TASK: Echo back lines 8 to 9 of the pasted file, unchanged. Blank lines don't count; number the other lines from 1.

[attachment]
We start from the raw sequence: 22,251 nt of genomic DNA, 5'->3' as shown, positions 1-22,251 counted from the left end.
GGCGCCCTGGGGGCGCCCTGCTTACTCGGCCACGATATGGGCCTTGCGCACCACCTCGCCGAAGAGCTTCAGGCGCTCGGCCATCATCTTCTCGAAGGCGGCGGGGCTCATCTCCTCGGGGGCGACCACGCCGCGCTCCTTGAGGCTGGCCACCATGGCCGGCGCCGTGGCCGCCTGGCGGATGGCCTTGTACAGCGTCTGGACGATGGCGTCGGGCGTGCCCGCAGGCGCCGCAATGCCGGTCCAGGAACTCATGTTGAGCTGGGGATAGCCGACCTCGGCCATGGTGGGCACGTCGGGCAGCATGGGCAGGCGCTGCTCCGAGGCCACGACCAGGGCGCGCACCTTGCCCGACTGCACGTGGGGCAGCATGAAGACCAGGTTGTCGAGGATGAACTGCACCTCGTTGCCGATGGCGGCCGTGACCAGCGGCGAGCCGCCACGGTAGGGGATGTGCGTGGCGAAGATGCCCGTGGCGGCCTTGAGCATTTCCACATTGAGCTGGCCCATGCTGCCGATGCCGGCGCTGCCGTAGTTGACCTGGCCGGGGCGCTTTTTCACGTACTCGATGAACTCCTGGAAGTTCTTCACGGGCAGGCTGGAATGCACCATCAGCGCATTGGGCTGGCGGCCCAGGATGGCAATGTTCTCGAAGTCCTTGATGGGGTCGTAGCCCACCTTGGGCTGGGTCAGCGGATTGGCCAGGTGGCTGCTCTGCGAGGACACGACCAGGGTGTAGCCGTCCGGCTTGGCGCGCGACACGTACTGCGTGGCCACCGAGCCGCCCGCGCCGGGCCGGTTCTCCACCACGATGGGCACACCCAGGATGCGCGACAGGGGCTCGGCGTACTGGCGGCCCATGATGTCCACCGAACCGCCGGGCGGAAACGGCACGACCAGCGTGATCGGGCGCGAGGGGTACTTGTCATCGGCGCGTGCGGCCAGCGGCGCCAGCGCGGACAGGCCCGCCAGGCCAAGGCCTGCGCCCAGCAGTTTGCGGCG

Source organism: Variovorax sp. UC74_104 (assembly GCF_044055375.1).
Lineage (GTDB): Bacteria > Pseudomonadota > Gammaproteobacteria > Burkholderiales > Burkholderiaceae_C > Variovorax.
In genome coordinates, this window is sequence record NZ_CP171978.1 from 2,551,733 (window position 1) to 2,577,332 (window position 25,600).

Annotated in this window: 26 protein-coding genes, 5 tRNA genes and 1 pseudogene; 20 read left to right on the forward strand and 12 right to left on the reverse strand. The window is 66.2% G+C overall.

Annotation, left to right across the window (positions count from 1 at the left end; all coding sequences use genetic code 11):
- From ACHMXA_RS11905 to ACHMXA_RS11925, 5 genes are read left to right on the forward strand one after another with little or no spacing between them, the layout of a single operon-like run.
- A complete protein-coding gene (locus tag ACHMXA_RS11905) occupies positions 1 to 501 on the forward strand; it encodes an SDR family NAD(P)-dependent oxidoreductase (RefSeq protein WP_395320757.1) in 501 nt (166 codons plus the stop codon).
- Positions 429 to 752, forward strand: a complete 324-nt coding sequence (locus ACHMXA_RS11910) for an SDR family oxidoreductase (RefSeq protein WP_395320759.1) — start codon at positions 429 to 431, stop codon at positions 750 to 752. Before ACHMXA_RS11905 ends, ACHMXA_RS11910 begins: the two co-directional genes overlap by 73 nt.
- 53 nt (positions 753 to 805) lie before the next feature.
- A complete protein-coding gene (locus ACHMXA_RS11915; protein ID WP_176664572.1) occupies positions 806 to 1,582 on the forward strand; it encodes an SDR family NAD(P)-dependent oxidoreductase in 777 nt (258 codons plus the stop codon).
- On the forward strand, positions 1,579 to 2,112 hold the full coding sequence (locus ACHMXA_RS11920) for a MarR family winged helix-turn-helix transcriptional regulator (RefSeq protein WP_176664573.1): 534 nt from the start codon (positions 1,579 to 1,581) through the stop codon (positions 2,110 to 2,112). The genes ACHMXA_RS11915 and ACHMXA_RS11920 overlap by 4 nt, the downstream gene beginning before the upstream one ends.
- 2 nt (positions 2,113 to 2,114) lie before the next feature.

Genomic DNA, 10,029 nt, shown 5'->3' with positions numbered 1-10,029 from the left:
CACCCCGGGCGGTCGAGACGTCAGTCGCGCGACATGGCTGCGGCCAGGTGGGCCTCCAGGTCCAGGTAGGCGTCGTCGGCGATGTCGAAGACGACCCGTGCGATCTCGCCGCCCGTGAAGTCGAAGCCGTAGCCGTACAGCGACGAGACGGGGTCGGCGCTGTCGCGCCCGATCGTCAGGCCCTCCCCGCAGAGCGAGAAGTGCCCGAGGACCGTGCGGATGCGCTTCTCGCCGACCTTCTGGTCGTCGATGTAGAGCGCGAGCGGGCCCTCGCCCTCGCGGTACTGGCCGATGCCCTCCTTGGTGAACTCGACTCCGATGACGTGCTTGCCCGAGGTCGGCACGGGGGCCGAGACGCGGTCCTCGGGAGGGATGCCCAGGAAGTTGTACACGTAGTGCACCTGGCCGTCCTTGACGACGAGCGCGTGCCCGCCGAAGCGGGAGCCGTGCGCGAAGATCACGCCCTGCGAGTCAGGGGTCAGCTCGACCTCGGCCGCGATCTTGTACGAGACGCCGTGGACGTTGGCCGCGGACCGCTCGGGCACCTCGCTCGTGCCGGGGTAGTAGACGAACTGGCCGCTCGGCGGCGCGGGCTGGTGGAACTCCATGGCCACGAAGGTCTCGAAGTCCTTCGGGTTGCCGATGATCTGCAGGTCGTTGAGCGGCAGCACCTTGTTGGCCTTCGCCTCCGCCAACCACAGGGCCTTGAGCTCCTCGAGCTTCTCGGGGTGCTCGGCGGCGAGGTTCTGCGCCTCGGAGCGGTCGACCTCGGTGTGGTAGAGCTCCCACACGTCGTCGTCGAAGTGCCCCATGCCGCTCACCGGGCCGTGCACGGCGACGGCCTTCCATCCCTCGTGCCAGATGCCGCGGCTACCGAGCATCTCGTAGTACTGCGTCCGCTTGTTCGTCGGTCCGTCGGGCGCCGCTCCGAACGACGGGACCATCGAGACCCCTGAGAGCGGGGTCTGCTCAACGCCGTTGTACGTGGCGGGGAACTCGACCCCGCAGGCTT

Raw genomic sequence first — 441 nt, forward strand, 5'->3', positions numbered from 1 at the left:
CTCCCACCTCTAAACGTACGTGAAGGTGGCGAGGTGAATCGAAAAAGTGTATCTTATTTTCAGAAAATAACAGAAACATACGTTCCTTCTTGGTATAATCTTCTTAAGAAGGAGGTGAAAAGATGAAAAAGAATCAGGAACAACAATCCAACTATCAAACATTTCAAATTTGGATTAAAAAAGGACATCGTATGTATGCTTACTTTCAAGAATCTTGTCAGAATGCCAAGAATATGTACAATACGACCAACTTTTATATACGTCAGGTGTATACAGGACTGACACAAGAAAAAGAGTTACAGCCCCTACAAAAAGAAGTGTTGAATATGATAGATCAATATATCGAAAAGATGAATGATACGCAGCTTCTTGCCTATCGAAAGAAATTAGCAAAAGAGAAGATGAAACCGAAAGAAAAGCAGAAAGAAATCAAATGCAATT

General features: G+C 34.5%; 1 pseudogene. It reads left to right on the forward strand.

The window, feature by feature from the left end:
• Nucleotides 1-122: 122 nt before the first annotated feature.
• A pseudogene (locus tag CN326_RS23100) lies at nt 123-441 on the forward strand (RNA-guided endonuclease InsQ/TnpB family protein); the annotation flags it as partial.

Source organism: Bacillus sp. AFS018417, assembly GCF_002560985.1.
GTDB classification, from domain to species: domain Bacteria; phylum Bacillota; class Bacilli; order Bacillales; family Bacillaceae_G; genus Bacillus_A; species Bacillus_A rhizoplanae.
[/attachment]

- From ACHMXA_RS11905 to ACHMXA_RS11925, 5 genes are read left to right on the forward strand one after another with little or no spacing between them, the layout of a single operon-like run.
- A complete protein-coding gene (locus tag ACHMXA_RS11905) occupies positions 1 to 501 on the forward strand; it encodes an SDR family NAD(P)-dependent oxidoreductase (RefSeq protein WP_395320757.1) in 501 nt (166 codons plus the stop codon).